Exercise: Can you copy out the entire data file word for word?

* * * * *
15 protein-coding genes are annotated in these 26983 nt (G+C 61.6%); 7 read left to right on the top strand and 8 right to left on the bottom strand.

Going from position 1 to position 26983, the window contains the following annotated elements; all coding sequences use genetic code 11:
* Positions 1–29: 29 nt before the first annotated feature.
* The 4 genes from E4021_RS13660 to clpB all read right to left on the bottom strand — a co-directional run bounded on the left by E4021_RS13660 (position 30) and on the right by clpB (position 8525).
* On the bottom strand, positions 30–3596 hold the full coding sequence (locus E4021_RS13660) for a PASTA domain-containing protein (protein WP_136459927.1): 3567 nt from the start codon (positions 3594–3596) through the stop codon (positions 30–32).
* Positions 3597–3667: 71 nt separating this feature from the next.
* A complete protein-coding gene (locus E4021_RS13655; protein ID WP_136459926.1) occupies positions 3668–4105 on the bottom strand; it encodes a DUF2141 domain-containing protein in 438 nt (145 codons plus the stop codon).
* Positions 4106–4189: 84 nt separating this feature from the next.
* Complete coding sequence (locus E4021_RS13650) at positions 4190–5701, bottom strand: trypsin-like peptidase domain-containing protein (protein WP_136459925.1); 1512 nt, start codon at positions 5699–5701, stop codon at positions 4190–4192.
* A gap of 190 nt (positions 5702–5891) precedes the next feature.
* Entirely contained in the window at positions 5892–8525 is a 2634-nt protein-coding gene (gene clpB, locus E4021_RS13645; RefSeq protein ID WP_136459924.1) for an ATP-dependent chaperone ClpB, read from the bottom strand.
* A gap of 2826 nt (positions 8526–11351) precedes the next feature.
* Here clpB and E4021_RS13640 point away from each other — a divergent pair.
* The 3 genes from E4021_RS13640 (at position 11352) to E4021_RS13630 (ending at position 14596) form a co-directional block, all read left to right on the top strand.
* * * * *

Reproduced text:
15 protein-coding genes are annotated in these 26983 nt (G+C 61.6%); 7 read left to right on the top strand and 8 right to left on the bottom strand.

Going from position 1 to position 26983, the window contains the following annotated elements; all coding sequences use genetic code 11:
* Positions 1–29: 29 nt before the first annotated feature.
* The 4 genes from E4021_RS13660 to clpB all read right to left on the bottom strand — a co-directional run bounded on the left by E4021_RS13660 (position 30) and on the right by clpB (position 8525).
* On the bottom strand, positions 30–3596 hold the full coding sequence (locus E4021_RS13660) for a PASTA domain-containing protein (protein WP_136459927.1): 3567 nt from the start codon (positions 3594–3596) through the stop codon (positions 30–32).
* Positions 3597–3667: 71 nt separating this feature from the next.
* A complete protein-coding gene (locus E4021_RS13655; protein ID WP_136459926.1) occupies positions 3668–4105 on the bottom strand; it encodes a DUF2141 domain-containing protein in 438 nt (145 codons plus the stop codon).
* Positions 4106–4189: 84 nt separating this feature from the next.
* Complete coding sequence (locus E4021_RS13650) at positions 4190–5701, bottom strand: trypsin-like peptidase domain-containing protein (protein WP_136459925.1); 1512 nt, start codon at positions 5699–5701, stop codon at positions 4190–4192.
* A gap of 190 nt (positions 5702–5891) precedes the next feature.
* Entirely contained in the window at positions 5892–8525 is a 2634-nt protein-coding gene (gene clpB, locus E4021_RS13645; RefSeq protein ID WP_136459924.1) for an ATP-dependent chaperone ClpB, read from the bottom strand.
* A gap of 2826 nt (positions 8526–11351) precedes the next feature.
* Here clpB and E4021_RS13640 point away from each other — a divergent pair.
* The 3 genes from E4021_RS13640 (at position 11352) to E4021_RS13630 (ending at position 14596) form a co-directional block, all read left to right on the top strand.